I’m fortunate enough to have a free gym in my building, so the bike and the treadmill are going to be my new friends. The bike was aces for my knee physio, so I’m just going to crank the intensity up a notch. Now, the treadmill stuff is throwing me. I want to try the walking-running workout where you walk for a certain amount of time, then run, then walk, then run, but really I can barely jog a full minute yet. For now, I’m starting with high intensity walking, and will hopefully integrate some running later on this month.

Now, I’ve learned over my failed attempts at working out before that exercise is only a part of physical fitness and health. Diet is a huuuuge part of getting in shape, and I’m making a vow—on the internet—to improve my eating habits. Less noodles. More quinoa. Less chips. More fish. Less chocolate. More fruit. I have no interest in following fad diets or crash diets (that basically resemble restrictive eating anyway) or detoxes. My overall goal is just to eat healthier and pay more attention to what I’m shoveling into my mouth as I watch reality TV on the couch with my meals.

I’ve tried calorie counting apps before and all they managed to do was make me feel sad when I saw how many calories I’d eaten in a day. Honestly, and I hate this phrase, I don’t need something so triggering in my life. No thanks.

I’m really excited. And nervous. Worried that I’ll fail, of course. I’ve had grand hopes for workout routines in the past that have crashed and burned a week in, so I’m hoping for the best. Although it’s not strictly writing related, I’ll probably post my progress on my blog. In a way, it’s almost like having a sense of accountability for my actions going forward.

Plus I’ll have a chance to see how far I’ve come.

 

As of right now, my stats:

Weight: 172 lbs

Height: 5’5”

BMI: Fuck you, BMI. You’re an inaccurate measurement of my health and basically list me as morbidly obese for my height. Please don’t rely on a BMI.

BMR: 1500 calories a day is what my body burns just being a body

Activity level: Mostly sedentary

Food intake: A lot of crap

Sleeping habits: Most nights I get 7-8 hours, but I generally wake up a lot

Heartburn: Frequent

 

I’ll report back on those stats at the end of December, then midway through January when my Man comes home. I’m doing this for me, of course, but I’m excited to show him I’m capable of doing something fitness related and sticking to it.

So cross your fingers and toes, folks. I’m going in.

 

Share your fitness journeys in the comments section! I’d love to know I’m not alone.

7 thoughts on “Time for a Change

  1. Hey, first of all, congrats and good luck, and other awesome stuff!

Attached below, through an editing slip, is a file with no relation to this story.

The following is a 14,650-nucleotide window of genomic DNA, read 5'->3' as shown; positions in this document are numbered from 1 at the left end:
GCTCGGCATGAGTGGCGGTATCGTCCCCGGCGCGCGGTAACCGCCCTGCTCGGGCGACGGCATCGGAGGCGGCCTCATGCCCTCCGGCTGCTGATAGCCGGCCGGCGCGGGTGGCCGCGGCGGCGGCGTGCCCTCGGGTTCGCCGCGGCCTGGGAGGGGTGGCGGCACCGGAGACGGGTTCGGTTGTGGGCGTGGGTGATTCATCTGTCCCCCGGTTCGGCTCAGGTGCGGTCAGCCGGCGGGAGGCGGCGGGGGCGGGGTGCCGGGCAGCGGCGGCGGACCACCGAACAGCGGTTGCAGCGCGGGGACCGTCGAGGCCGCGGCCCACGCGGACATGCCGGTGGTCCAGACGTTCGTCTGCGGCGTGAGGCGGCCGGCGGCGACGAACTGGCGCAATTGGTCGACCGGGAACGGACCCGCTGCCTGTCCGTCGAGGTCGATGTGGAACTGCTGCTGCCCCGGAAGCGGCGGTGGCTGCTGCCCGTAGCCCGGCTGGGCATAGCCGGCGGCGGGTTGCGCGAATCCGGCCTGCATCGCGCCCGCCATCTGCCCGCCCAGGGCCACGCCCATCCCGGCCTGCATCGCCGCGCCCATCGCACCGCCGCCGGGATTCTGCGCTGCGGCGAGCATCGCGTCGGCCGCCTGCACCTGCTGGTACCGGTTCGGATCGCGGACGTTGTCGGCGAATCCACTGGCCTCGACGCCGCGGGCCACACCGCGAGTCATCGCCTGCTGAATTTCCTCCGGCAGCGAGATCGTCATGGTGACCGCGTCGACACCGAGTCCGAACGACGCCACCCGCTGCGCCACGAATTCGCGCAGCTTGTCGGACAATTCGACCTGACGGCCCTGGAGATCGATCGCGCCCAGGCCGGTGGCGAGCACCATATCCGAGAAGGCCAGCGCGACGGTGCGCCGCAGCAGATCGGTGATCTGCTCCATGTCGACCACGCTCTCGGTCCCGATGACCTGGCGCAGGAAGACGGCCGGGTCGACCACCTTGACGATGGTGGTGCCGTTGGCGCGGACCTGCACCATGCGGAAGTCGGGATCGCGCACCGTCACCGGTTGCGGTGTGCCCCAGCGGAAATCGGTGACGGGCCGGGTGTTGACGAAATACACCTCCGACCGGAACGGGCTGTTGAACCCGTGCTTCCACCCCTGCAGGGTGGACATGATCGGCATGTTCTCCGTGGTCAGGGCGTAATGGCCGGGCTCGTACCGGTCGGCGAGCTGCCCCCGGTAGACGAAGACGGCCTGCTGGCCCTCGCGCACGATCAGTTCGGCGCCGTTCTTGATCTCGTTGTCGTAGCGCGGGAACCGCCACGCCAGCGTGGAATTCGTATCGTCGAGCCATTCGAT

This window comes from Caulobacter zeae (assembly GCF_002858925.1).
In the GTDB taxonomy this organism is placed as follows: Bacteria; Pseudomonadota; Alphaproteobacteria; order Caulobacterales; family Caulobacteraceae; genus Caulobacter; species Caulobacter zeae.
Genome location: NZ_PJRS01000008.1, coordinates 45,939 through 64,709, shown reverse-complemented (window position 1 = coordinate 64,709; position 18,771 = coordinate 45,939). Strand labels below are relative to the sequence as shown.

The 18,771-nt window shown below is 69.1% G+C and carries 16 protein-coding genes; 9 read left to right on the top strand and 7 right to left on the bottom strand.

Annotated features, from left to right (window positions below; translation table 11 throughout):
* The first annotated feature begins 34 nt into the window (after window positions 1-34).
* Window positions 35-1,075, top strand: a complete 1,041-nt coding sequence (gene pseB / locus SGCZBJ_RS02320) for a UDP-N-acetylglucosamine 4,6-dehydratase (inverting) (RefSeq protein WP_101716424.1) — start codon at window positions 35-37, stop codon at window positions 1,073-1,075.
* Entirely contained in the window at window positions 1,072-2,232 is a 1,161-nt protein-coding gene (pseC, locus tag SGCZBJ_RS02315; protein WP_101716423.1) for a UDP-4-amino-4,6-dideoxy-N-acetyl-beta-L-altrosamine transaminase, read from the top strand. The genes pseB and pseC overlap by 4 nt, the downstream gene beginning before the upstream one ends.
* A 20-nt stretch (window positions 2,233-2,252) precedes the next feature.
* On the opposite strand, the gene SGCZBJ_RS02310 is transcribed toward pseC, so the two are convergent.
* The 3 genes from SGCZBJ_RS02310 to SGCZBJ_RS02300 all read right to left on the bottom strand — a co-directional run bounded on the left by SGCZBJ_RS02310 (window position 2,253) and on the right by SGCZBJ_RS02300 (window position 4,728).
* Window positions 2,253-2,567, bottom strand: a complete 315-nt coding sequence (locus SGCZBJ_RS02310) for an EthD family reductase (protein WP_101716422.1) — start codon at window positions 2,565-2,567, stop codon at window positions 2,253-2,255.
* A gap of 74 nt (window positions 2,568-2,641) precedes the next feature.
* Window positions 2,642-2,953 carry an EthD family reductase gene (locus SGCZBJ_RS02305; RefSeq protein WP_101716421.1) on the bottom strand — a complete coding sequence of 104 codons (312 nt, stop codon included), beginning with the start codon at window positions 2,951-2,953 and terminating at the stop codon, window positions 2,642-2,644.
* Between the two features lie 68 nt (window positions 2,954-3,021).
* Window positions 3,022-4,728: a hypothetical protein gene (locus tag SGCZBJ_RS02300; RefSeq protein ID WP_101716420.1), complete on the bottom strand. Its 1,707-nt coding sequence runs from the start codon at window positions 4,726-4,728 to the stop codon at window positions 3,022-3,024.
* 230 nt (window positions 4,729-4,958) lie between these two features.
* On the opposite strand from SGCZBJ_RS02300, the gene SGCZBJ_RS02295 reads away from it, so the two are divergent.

I have body dysmorphia and the related eating disorder, it’s never gone to anorexia, but it got pretty close a few times. So I completely get how the the whole calorie counting thing is incredibly stressful.

    I have awful knees, they have no cartilage in them so squats are a no go for me. Fortunately I have a physio friend who’s given me some exercises to help me help my knees, I also dance, just fun clubbing type dancing. Oh and I walk anywhere within 4 tram stops. 🙂 Recently I cut chocolate from my diet and I’ve cut out pretty much all sugar and snack, I feel great for it, I have barely any cravings which is fantastic – I expected it to drive me mad!

    I cannot exercise in front of my husband, I know it’s stupid, I know he adores me how I am, but I also know you get it. So I have to hide away to dance.

    Anyway! My routine isn’t as intense as yours, but I’m working on it, and I already feel much better 😀 My goal is to reach a point where I’m healthy, and happy. Husband’s watching very closely to make sure I don’t slip into underweight territory, so it’ll all be good.

    Liked by 1 person

    • Hi Holly! So glad to have you back on my blog for a bit. I can’t even begin to imagine the struggle one faces with body dysmorphia. My restrictive eating was a symptom of a bigger overall self-loathing/esteem issue, not necessarily anorexia in its entirety, and the struggle was awful. I wish you all the best in combating it.

      Congrats on cutting the chocolate and sugars! I know that helps immensely with fitness and a healthier body, so I commend you for that. Maybe I’ll get there at one point. For now I’m just trying to eat less of the bad stuff, but not get rid of it entirely.

      And I 100% know the feeling of not being able to excerise in front of someone, even if you love them and they love you. No need to explain 😉. Good luck with everything on your end! Glad you have such a supportive hubby to help you out along the way!

      Liked by 1 person

      • Thank you 😀 It took me a couple of years to reach the point where I could cut sugars and chocolate, they’re such a go to when I’m stressed. I have complete faith that you’ll achieve your goals! Good luck 😀

        Liked by 1 person

    • Thanks so much, m’dear!! It’s so hard to actually START the whole process, so I’m hoping it gets easier once I’m in to it.

      Like